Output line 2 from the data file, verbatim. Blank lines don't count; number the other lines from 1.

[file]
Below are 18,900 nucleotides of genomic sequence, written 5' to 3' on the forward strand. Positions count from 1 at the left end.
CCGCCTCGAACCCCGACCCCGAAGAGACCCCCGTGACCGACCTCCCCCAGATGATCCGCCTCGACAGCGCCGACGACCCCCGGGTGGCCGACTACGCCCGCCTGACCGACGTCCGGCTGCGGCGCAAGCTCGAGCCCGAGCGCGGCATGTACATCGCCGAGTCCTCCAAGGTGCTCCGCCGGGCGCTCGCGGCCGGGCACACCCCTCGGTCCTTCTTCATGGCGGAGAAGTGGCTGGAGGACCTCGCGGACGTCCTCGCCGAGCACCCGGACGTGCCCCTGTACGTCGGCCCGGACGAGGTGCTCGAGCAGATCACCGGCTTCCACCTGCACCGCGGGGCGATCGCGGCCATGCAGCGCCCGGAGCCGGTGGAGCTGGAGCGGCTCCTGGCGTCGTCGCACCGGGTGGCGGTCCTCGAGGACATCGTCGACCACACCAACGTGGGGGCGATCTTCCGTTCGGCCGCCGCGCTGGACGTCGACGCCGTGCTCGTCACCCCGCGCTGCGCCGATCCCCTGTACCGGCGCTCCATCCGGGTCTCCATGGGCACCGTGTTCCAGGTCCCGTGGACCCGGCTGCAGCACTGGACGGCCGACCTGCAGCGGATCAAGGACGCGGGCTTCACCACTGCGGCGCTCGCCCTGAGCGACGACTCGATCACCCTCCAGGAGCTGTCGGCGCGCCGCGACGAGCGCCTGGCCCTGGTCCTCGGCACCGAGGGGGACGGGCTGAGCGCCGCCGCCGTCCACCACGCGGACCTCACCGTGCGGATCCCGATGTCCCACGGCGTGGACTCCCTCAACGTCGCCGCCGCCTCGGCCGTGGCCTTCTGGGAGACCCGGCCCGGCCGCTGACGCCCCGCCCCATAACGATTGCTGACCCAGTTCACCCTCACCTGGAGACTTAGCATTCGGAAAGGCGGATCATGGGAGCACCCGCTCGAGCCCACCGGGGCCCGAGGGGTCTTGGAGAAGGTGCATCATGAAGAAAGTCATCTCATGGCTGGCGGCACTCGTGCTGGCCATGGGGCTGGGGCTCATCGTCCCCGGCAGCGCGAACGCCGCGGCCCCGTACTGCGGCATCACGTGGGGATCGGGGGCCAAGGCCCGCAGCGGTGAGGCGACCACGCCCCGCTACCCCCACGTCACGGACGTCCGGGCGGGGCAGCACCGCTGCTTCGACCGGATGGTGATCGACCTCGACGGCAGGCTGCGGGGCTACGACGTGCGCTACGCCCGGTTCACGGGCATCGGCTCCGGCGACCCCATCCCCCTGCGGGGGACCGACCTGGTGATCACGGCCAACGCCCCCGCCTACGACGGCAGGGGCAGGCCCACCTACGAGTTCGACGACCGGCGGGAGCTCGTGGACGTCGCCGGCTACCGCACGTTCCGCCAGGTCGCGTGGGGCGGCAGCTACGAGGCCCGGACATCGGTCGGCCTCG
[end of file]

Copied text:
CCGCCTCGAACCCCGACCCCGAAGAGACCCCCGTGACCGACCTCCCCCAGATGATCCGCCTCGACAGCGCCGACGACCCCCGGGTGGCCGACTACGCCCGCCTGACCGACGTCCGGCTGCGGCGCAAGCTCGAGCCCGAGCGCGGCATGTACATCGCCGAGTCCTCCAAGGTGCTCCGCCGGGCGCTCGCGGCCGGGCACACCCCTCGGTCCTTCTTCATGGCGGAGAAGTGGCTGGAGGACCTCGCGGACGTCCTCGCCGAGCACCCGGACGTGCCCCTGTACGTCGGCCCGGACGAGGTGCTCGAGCAGATCACCGGCTTCCACCTGCACCGCGGGGCGATCGCGGCCATGCAGCGCCCGGAGCCGGTGGAGCTGGAGCGGCTCCTGGCGTCGTCGCACCGGGTGGCGGTCCTCGAGGACATCGTCGACCACACCAACGTGGGGGCGATCTTCCGTTCGGCCGCCGCGCTGGACGTCGACGCCGTGCTCGTCACCCCGCGCTGCGCCGATCCCCTGTACCGGCGCTCCATCCGGGTCTCCATGGGCACCGTGTTCCAGGTCCCGTGGACCCGGCTGCAGCACTGGACGGCCGACCTGCAGCGGATCAAGGACGCGGGCTTCACCACTGCGGCGCTCGCCCTGAGCGACGACTCGATCACCCTCCAGGAGCTGTCGGCGCGCCGCGACGAGCGCCTGGCCCTGGTCCTCGGCACCGAGGGGGACGGGCTGAGCGCCGCCGCCGTCCACCACGCGGACCTCACCGTGCGGATCCCGATGTCCCACGGCGTGGACTCCCTCAACGTCGCCGCCGCCTCGGCCGTGGCCTTCTGGGAGACCCGGCCCGGCCGCTGACGCCCCGCCCCATAACGATTGCTGACCCAGTTCACCCTCACCTGGAGACTTAGCATTCGGAAAGGCGGATCATGGGAGCACCCGCTCGAGCCCACCGGGGCCCGAGGGGTCTTGGAGAAGGTGCATCATGAAGAAAGTCATCTCATGGCTGGCGGCACTCGTGCTGGCCATGGGGCTGGGGCTCATCGTCCCCGGCAGCGCGAACGCCGCGGCCCCGTACTGCGGCATCACGTGGGGATCGGGGGCCAAGGCCCGCAGCGGTGAGGCGACCACGCCCCGCTACCCCCACGTCACGGACGTCCGGGCGGGGCAGCACCGCTGCTTCGACCGGATGGTGATCGACCTCGACGGCAGGCTGCGGGGCTACGACGTGCGCTACGCCCGGTTCACGGGCATCGGCTCCGGCGACCCCATCCCCCTGCGGGGGACCGACCTGGTGATCACGGCCAACGCCCCCGCCTACGACGGCAGGGGCAGGCCCACCTACGAGTTCGACGACCGGCGGGAGCTCGTGGACGTCGCCGGCTACCGCACGTTCCGCCAGGTCGCGTGGGGCGGCAGCTACGAGGCCCGGACATCGGTCGGCCTCG